Come the Moscow final, the story took another turn, one Mitchell used to delight in retelling. As the athletes waited nervously in the call-room ahead of the final, Mitchell reached into his bag. To his surprise, he found a red beret, the same one, or similar, to the one Juantorena had worn when he carried the Cuban flag at the Opening Ceremony.
To Mitchell, at least, the symbolism was clear. The gift was his way of saying if he could not win he hoped the Australian would.
Mitchell won the Commonwealth Games 400m in 1978, beating two athletes who went on to make the Moscow final, Joseph Coombs and Mike Solomon. Four years later, Mitchell’s hopes of a home win in Brisbane were dashed by Bert Cameron, who went on to win the following year’s World Championships final.
Mitchell went to a third Olympics in 1984. He missed out on the final individual spot which, to his disapproval, was decided not in a head-to-head race but in a run-off in different heats at one of the pre-Games meetings. Nor was his run memorable. Mitchell took over on the anchor in second place but fell back to fourth.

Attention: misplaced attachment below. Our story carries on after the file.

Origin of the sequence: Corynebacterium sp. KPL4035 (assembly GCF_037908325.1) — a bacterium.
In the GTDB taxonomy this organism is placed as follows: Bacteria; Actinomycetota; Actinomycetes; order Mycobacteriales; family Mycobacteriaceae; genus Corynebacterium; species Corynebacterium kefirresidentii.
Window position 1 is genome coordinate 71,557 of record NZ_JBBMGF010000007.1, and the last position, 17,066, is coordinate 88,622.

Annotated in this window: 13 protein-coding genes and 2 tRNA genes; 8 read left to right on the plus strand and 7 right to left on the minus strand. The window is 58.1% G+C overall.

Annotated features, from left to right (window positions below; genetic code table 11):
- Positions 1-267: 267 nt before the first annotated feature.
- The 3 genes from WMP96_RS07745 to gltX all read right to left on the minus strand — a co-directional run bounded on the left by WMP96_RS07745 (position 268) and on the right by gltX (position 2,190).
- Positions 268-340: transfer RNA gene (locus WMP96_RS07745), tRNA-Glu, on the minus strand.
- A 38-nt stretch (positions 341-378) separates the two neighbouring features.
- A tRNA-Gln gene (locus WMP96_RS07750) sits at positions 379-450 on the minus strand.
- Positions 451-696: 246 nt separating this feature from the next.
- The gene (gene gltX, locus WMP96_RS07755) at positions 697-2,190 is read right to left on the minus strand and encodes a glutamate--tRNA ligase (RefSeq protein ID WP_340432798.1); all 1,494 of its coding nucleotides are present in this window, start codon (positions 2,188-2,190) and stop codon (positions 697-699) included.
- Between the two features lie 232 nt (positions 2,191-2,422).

Piling on the misfortune, the Australians – Bruce Frayne, Clark, Gary Minihan and Mitchell – ran 2:59.70, becoming the first team in Olympic history to run sub-three minutes without getting a medal. But like those runs around the Tan and countless ‘reps’ on the pear-shaped track, it was a long-term investment. The four still hold the Australian record and, although they are no longer alone in this unwanted achievement, it’s still only been done 11 times in Olympic and World Championships history.
Mitchell and his successor, Darren Clark, are a virtual dead-heat in considerations of Australia’s greatest male 400m runner. Each made two Olympic finals – Mitchell sixth and second; Clark twice fourth – each won a gold and a silver at Commonwealth level, each set numerous national records.
It’s subjective, but that piece of silverware might just put Mitchell ahead.
Rick Mitchell had a varied post-athletics professional career, including a period as Director of the Tasmanian Institute of Sport and administrative roles in horse racing – another of his passions. He always gave generously of his time to athletics, notably in mentoring roles. He leaves a wife, Chris, and four sons, Ed, Joe, Alex and Ollie.
Len Johnson for World Athletics